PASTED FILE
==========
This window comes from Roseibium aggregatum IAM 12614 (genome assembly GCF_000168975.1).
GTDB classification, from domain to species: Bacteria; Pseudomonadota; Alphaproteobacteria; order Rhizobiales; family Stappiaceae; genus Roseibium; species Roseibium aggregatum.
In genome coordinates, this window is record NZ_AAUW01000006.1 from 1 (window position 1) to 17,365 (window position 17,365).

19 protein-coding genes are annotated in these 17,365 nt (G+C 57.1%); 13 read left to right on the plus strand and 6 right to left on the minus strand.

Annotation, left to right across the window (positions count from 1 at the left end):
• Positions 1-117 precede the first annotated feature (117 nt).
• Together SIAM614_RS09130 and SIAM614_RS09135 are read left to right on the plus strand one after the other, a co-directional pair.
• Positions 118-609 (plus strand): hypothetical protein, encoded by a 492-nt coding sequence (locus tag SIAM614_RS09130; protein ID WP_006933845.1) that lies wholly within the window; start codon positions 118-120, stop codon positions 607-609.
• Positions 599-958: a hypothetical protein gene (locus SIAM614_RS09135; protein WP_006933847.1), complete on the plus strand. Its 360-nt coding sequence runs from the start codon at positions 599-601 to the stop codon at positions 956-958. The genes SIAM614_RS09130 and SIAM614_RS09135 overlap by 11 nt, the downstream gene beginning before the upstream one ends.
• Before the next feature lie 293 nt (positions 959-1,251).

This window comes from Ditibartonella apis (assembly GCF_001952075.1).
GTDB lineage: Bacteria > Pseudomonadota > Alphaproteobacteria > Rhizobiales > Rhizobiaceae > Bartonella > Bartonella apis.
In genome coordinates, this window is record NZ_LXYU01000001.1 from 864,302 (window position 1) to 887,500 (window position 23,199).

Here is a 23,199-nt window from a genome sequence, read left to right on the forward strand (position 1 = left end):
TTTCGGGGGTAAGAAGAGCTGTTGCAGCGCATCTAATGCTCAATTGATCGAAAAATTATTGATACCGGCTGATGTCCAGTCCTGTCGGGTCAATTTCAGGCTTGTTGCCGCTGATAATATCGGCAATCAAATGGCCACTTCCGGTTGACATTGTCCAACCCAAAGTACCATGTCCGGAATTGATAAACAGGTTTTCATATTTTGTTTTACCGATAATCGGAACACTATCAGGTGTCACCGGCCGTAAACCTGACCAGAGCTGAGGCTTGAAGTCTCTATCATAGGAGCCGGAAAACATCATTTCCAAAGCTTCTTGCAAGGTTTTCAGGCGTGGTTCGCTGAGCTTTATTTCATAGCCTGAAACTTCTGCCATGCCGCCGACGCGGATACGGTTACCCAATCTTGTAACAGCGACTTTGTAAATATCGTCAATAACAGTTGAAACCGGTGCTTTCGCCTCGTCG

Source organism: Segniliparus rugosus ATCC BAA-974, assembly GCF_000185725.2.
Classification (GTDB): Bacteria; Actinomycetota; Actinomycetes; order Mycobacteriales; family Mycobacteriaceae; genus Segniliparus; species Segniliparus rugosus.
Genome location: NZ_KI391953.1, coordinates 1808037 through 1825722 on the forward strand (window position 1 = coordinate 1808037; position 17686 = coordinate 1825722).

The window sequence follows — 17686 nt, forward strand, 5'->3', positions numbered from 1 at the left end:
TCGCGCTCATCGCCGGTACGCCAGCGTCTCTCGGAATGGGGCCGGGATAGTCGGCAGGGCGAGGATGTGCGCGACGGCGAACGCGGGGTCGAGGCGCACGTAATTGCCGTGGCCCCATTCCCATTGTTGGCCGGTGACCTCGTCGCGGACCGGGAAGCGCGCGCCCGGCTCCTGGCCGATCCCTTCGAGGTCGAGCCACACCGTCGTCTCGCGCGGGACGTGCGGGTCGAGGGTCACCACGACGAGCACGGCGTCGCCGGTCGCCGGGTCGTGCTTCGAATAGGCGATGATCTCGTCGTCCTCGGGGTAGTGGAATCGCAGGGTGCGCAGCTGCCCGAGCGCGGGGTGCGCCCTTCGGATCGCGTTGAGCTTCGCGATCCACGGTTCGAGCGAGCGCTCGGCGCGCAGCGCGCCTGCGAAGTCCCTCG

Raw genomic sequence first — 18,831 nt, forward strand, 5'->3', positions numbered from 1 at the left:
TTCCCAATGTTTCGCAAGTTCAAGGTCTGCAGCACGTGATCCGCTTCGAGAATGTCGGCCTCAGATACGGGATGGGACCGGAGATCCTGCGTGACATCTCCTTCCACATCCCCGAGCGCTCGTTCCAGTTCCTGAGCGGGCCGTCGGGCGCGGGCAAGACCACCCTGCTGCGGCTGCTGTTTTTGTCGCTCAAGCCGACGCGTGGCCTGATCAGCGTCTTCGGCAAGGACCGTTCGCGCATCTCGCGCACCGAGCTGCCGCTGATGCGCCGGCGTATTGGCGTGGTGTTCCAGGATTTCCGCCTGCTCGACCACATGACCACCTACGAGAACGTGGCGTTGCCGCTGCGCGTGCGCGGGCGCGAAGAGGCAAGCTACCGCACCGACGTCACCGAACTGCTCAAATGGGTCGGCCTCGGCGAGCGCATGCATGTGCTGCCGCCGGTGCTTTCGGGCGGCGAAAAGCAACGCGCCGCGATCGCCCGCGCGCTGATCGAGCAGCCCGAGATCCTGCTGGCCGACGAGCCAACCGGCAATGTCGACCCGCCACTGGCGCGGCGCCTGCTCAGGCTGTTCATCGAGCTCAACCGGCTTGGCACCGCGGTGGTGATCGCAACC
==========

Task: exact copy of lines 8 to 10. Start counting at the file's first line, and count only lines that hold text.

• Positions 118-609 (plus strand): hypothetical protein, encoded by a 492-nt coding sequence (locus tag SIAM614_RS09130; protein ID WP_006933845.1) that lies wholly within the window; start codon positions 118-120, stop codon positions 607-609.
• Positions 599-958: a hypothetical protein gene (locus SIAM614_RS09135; protein WP_006933847.1), complete on the plus strand. Its 360-nt coding sequence runs from the start codon at positions 599-601 to the stop codon at positions 956-958. The genes SIAM614_RS09130 and SIAM614_RS09135 overlap by 11 nt, the downstream gene beginning before the upstream one ends.
• Before the next feature lie 293 nt (positions 959-1,251).